DCI Cotterell added: “Few people are aware of the amount of work that goes on behind the scenes to support victims, or the measures we put in place to stop people from becoming repeat victims of drug-related crime.”

“It is very important to us as a force that while we act on all new intelligence to disrupt county lines, we also take a victim-oriented approach to working with those affected by these gangs to protect them from becoming repeat victims.”

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Pembroke Dock: Pensioner sentenced to 20 years for child sex offences

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A PENSIONER from Pembroke Dock has been given an extended sentence of 20 years in prison with a further year on licence after being found guilty of historical rape of a child in the 1980s.

Barry Lake, aged 70, was sentenced at Swansea Crown Court today (22 October) having been found guilty of 10 counts of rape of a child and two charges of gross indecency with a child last month.

Lake, now of Newton-le-Willows in St Helens, had denied all 12 charges relating to offences between January 1986 and January 1989.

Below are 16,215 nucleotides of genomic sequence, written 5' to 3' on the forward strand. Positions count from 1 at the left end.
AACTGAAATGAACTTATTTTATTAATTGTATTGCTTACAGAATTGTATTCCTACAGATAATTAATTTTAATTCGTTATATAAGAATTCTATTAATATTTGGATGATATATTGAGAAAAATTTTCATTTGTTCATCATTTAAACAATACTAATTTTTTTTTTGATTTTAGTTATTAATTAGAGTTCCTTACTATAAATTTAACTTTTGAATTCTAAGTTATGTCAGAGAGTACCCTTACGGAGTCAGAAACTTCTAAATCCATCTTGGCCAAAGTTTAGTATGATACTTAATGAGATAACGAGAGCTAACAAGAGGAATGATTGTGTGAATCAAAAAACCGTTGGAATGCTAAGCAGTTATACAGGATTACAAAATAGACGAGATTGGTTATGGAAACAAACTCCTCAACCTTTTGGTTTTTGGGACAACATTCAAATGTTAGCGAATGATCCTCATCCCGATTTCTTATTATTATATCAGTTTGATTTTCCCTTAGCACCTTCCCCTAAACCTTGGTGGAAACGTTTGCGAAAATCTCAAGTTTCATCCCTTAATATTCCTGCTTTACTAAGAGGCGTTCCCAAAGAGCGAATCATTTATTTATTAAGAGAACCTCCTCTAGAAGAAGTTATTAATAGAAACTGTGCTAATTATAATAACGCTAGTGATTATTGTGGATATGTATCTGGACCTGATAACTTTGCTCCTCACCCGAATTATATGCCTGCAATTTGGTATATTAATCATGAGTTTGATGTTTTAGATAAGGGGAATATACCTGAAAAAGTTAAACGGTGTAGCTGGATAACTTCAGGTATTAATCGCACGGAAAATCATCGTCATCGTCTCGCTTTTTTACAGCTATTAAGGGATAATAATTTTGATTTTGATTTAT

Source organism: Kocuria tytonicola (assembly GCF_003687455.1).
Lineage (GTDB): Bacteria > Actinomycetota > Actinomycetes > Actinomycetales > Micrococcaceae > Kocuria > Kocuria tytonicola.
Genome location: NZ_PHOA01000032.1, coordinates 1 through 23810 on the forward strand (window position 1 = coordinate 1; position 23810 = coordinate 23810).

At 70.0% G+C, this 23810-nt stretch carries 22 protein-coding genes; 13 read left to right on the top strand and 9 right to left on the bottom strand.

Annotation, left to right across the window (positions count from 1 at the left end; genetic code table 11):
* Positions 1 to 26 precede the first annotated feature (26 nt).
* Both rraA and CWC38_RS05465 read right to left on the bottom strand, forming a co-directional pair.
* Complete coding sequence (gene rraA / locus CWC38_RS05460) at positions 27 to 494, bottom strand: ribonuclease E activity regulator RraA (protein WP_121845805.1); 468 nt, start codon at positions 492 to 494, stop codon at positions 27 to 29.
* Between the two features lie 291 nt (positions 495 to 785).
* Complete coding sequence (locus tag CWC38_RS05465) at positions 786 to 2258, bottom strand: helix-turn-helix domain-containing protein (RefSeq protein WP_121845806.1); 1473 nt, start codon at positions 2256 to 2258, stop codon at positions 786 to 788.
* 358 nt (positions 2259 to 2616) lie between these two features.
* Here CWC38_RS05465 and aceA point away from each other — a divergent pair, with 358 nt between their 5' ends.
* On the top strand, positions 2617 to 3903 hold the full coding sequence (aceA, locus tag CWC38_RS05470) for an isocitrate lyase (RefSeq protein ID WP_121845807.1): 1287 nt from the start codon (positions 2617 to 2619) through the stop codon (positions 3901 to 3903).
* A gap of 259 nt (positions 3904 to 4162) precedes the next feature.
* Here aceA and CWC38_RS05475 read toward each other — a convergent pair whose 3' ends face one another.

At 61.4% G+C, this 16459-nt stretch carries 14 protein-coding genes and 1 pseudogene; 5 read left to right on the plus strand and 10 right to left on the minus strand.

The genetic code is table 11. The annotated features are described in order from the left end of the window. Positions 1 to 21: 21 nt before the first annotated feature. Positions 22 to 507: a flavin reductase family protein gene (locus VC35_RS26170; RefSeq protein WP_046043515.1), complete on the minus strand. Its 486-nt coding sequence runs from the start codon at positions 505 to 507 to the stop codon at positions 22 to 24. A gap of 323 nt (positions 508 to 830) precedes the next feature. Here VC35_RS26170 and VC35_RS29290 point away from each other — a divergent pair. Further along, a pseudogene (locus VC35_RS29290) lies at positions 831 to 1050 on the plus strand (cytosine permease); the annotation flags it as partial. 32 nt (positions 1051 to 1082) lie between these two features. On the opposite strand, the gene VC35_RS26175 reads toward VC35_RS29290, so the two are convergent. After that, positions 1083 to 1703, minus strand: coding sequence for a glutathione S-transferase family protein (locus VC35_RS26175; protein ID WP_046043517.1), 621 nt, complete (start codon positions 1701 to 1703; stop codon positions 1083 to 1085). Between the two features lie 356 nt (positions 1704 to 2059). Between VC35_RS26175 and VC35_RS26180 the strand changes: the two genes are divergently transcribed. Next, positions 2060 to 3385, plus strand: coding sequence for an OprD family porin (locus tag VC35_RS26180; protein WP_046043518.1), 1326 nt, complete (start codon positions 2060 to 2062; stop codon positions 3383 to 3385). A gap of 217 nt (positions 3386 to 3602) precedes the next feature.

Lake was first questioned by Dyfed-Powys Police in April 2020 in what would become an intensive and complex investigation.

Investigating officer DC Claire Lewis said: “Lake denied all charges, putting his victim through the ordeal of a trial.

“As they have done throughout the investigation, they showed great courage and dignity in the face of adversity to help us convict their abuser.

“This was a long and intensive investigation with a lot of work to achieve this outcome today.

“This sentence shows that it doesn’t matter how long ago a victim has suffered sexual abuse, we as police are here to listen and take seriously any person who has suffered any form of sexual abuse albeit a day or 35 years after.

“Please do not be scared to come forward, we are here to listen to you.

“Once again, I would like to commend the victim for their bravery for coming forward and achieving this outcome today.”

After serving 20 years in prison Lake will serve another year on licence.

He was also ordered to sign the Sex Offender Register indefinitely and made the subject of a Sexual Harm Prevention Order.